Catalonia is destabilising Spain…and weakening the European Union

Catalonia and independence

The tribe of international journalists who always camp out in areas where something is going on have landed in Barcelona, where extraordinary events are taking place. The first problem is how to formulate the questions in order to try to find the answers. What’s happening in Catalonia? The narrative put together by those in favour of independence is quite incredible: how is that so many Catalans feel so badly treated in a democracy like Spain’s? How has this gone so far? Is there a possibility that we are on the eve of a unilateral declaration of independence? How is that the government’s account of things is so weak or it doesn’t even have one? Has the rule of law and liberties broken down in Spain?

Aspiring to hold a referendum without any legal backing, unconstitutional, and which the police have to prohibit with a court order serves as an argument for social mobilisation. And this is trying to overwhelm the constitutional order, as well as the sovereignity and unity of Spain. Will this incredible crisis be resolved at a price the Spanish government is able to pay in fiscal terms, with more autonomy for Catalonia? Where have things got to? The economic issue is not really important, feelings go far beyond an agreement signed at a desk. Social mobilisation, based on a discourse which is littered with lies and fallacies which have not been debunked in time, can’t disappear in a few hours or days, ending up in a political negotiation process.

Manuel Valls, former French prime minister, Catalan by birth, has just said that the crisis in Catalonia threatens the stability of Spain and even the European project. At this stage in the game,  moving borders and taking the rule of law out beyond to the heart of the European Union means turning the whole project upside down.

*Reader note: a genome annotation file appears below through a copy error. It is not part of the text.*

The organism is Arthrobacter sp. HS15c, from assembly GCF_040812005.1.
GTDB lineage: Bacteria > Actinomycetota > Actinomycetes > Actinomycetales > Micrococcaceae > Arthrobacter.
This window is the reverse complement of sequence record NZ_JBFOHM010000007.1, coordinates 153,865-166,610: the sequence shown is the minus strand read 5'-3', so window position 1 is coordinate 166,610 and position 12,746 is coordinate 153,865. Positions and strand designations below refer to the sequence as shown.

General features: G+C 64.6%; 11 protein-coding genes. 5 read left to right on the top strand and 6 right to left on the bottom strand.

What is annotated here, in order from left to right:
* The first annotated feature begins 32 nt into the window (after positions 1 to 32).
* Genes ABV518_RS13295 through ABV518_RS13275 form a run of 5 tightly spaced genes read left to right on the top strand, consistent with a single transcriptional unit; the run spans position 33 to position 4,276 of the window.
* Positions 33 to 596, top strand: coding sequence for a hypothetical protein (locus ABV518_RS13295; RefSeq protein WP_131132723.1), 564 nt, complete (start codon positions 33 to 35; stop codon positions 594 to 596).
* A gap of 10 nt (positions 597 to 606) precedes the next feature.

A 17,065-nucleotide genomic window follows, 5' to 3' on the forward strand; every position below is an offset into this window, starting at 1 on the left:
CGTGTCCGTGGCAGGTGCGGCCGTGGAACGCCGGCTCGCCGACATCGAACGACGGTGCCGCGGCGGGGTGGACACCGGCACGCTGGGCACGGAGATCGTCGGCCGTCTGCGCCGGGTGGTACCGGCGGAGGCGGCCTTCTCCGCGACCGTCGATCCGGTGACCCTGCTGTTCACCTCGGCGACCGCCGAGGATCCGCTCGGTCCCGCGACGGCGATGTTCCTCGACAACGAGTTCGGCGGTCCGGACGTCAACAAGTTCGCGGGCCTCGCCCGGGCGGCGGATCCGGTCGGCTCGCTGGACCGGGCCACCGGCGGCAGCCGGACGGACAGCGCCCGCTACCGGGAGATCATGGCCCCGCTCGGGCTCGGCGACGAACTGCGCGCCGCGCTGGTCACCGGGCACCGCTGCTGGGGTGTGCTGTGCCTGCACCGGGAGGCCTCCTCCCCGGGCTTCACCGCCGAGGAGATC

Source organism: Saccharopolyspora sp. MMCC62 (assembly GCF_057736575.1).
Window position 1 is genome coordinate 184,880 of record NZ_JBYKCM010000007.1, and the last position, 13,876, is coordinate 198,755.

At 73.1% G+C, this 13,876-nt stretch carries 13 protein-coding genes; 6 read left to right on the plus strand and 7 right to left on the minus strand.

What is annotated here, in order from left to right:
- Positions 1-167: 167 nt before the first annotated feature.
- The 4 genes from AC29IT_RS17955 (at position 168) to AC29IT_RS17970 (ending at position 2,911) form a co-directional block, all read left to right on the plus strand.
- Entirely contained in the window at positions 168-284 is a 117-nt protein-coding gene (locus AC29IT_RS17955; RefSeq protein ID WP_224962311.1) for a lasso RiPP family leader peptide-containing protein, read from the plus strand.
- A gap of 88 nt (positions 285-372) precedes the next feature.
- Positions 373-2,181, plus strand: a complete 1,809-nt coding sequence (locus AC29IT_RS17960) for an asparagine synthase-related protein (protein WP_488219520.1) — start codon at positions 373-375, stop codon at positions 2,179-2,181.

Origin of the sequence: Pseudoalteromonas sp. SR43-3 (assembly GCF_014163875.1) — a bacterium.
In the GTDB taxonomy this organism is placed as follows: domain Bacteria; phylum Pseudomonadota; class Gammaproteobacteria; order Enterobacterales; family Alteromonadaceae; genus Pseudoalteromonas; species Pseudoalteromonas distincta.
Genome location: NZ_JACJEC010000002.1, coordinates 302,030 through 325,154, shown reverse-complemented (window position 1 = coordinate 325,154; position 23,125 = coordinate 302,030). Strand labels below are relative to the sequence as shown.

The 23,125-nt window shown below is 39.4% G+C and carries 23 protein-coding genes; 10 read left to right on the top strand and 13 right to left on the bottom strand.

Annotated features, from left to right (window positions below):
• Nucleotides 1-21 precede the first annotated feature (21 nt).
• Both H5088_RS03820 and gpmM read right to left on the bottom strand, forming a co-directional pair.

Brexit was child’s play compared with what could happen in Catalonia. Brexit was a referendum which was a legal as it was a devious; the secessionist attempt has a much greater impact because it goes against the constitution and crosses into an area called insurrection. What will transpire today and on Monday? Will the insurrectionists assert themselves over the State, the judges, the police and government?

What does seem clear is that the current protagonists in the drama are not really capable of managing later negotiations which harness aspirations, while giving stability back to Catalonia and Spain. There are reasons to believe that what is happening at the moment will lead to different electoral processes in Catalonia and Spain, creating a new political and parliamentary map capable of engaging in talks which are led by the head and not by the heart. But this requires another narrative and agreement on what Catalonia is and can be and what Spain is and can be.


About the Author

Fernando Gonzalez Urbaneja
Over 30 years working in economic journalism. Fernando was founder and chief-editor at El País, general editor at the business daily Cinco Días, and now teaches at Universidad Carlos III. He's been president of the Madrid Press Association and the Spanish Federation of Press Associations. He's also member of the Spanish press complaints commission.